Indy 500 Wrap-up with Rick Pope (Chairman, TFO)

So it was only a couple of months ago that Ricardo Juncos purchased 4 Indy cars and decided to enter the 101st running of the biggest racing event in the world.  His team has great experience and has enjoyed great success in both the Pro Mazda and Indy Lights circuits.  It was a logical next step although rife with daunting challenges – not the least of which is the level of competition and experience of most all the greatest racing teams in the sport.

Ricardo as it turned out, is incredibly humble and one of the most loyal people I’ve ever met … the epitome of both a leader and a team builder.  I realized the same about his beautiful Brazilian wife, Danielle and his father, son and relatives who made the trip from his home country of Argentina and from his residence in Florida.  Every crew member including his drivers were quick to welcome us into their wonderful family and glad to answer all of our “rookie” questions.  Only my partner, Tom Lydick has closely followed racing while Frank – Paul King (FP), Jim Shulin, Ronda Webb and I went to the event without a clue, but with great enthusiasm.

In a word, it was incredible.  Watching these team members work is worthy of a business leadership study … from 7 second pit stops to a rebuild of the 11 car that Spencer Pigot unfortunately wrecked during time trials.  The car was back on the track the next day which not only impressed us, but also was widely talked about by other teams.  That level of loyalty and commitment to success can’t be purchased.  I can’t resist a special shout out of thanks to Jayson Marksberry (COO), his wonderful wife Rose and Chief (retired) Mike Dove who all treated us like both royalty and close friends.  Mike of course represents TFO in the Great Lakes and is an incredible bass angler.  He is responsible for introducing us to the Juncos Racing team and we’re ever so grateful.

Friday morning started with a tour of the new “shop” … a 60,000 plus foot garage with bays, transport trucks, offices, lots of trophies  and even a simulation room where the different circuit cars can take laps on most every racetrack in the world.  The cars that actually race have downloadable information that can re-create running the track both at the shop and at the garage (Gasoline Alley) inside Indy Motor Speedway (IMS).  Each race is reviewed thoroughly by both driver and engineers immediately after leaving the track.

Next was the garage inside IMS – two bays with both Indy Light cars undergoing final inspection and pre-race preparation.  Apparently most of the Indy Light races are road courses – not ovals – and the driving skills and car performance are quite a bit different.  The lead driver, Californian Kyle Kaiser finished last but endured the race with an almost flat right rear time due to debris on the track from a crash in the first couple of laps.  That said, he remains the points leader for the Indy Light Championships as a result of his brilliant management of a crippled car … there are no pit stops allowed in this 40 lap/100 mile race.  Most of us watched the entire race from the pits and near the finish line.  To be 20 yards or so from these 200 MPH cars was awesome and Kyle was both humble and a true gentleman. Rumor has it that he’ll drive an Indy car soon and I’ll definitely be a fan.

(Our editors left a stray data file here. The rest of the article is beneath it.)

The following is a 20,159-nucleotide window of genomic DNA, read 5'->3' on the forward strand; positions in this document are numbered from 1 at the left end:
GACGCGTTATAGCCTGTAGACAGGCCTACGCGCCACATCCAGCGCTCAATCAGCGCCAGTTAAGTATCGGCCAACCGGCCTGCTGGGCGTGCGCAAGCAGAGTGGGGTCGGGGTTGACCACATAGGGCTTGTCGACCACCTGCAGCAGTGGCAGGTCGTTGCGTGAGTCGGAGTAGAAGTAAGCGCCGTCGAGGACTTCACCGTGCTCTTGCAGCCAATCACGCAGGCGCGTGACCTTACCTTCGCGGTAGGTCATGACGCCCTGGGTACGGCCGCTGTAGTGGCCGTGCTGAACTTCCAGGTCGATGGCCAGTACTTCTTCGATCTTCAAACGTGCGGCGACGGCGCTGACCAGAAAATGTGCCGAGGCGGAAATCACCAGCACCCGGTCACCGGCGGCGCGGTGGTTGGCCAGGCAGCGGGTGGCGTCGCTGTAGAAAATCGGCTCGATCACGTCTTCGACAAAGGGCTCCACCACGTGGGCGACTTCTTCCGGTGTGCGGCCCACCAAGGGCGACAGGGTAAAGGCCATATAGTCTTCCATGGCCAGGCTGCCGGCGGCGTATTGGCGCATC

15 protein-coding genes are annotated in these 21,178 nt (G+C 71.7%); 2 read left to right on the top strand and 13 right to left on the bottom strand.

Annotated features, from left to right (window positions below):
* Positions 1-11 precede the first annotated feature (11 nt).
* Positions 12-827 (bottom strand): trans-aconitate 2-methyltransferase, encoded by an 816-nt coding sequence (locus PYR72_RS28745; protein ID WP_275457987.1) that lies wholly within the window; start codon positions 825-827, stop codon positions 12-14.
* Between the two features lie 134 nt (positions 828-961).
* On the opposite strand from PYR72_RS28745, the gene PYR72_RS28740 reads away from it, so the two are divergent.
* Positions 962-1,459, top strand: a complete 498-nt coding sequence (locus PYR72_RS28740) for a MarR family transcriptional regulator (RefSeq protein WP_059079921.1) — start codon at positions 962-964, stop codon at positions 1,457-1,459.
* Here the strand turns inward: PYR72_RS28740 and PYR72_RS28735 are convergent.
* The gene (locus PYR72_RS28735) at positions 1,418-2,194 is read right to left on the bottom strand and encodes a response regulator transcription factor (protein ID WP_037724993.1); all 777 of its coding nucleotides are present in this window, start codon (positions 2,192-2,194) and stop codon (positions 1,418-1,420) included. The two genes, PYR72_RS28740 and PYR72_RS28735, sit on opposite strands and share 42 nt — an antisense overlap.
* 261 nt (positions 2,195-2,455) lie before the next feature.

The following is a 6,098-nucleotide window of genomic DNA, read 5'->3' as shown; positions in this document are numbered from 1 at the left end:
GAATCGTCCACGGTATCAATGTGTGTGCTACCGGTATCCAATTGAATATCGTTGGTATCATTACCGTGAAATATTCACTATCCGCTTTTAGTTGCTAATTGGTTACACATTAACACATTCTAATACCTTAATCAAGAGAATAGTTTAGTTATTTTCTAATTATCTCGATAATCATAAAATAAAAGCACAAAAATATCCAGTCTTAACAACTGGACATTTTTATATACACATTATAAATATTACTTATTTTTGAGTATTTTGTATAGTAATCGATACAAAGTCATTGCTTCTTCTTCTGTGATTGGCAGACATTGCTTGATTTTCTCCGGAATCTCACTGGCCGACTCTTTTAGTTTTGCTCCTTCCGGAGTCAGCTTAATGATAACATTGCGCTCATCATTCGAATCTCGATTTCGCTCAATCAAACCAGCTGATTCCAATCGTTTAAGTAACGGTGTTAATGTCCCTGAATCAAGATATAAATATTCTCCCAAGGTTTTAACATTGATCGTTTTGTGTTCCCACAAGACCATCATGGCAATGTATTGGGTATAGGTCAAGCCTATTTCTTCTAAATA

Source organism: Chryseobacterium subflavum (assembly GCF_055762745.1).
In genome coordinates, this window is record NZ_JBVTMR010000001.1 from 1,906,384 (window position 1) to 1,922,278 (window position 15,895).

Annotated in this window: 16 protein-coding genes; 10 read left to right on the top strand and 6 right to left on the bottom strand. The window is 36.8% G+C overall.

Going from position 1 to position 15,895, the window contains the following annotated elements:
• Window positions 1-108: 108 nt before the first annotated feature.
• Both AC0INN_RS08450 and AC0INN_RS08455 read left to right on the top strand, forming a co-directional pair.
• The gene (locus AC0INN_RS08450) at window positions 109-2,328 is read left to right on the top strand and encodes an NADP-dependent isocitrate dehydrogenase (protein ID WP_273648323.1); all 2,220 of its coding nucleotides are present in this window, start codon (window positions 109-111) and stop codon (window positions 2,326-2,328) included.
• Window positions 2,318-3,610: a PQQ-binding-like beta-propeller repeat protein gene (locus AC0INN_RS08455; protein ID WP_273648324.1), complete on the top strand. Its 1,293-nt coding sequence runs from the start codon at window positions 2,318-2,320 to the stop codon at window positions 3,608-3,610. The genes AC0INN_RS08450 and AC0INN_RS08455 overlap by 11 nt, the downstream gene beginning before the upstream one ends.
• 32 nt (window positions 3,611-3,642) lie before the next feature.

Saturday was a day to enjoy the track, hang out in the pits and take in the IMS experience without any races.  It is a big place and is attended by something over 300,000 fans on race day.  We finished the day with dinner at Fogo de Ciao with Ricardo, his family, drivers and some of the crew.  It was a great opportunity to spend quite conversation with Ricardo, Kyle and Sebastian Saavedra who finished 15th in Sunday’s race.  Interestingly we talked more about fishing than race cars.

Finally, the big day arrived.  We started at the shop and were met with a police escort at 10 AM.  It was a good thing as it took nearly an hour to get to the hospitality suite inside IMS.  From there, we “fought” crowds of thousands of people and worked our way to the viewing suite, inside the track about a quarter mile from turn 4 where the long straightaway allowed for some of the most aggressive driving and passing going into turn 1 – just past the finish line.  The mass of spectators was beyond my ability to anticipate and the cars, with lap average speeds of 230 would scream into this last stretch at what must have been 240+ MPH.  Few prop planes cruise at such speeds.

Thanks to an inside room with bar, buffet and television, we could react to the crowd roar and run inside to see the crashes – at least one by Dixon (pole sitter) was horrific and amazingly, he walked away.  It was obvious that there were about 6 cars that dominated the field and the race was exciting to the end.  Throughout the race, we even had access to the pits and were able to watch the pit crews fuel, change tires and tweak car adjustments from about 20 feet away.  These guys were really good.  The smell of exhaust, burning rubber and the high pitched screams of Chevy and Honda engines literally reverberated throughout the track.

Bottom line, the experience was incredible.  Finishing both cars at 15th and 18th left Juncos Racing very pleased with overall performance and I will guarantee that this fine group of folks will be formidable competitors at Indy going forward.


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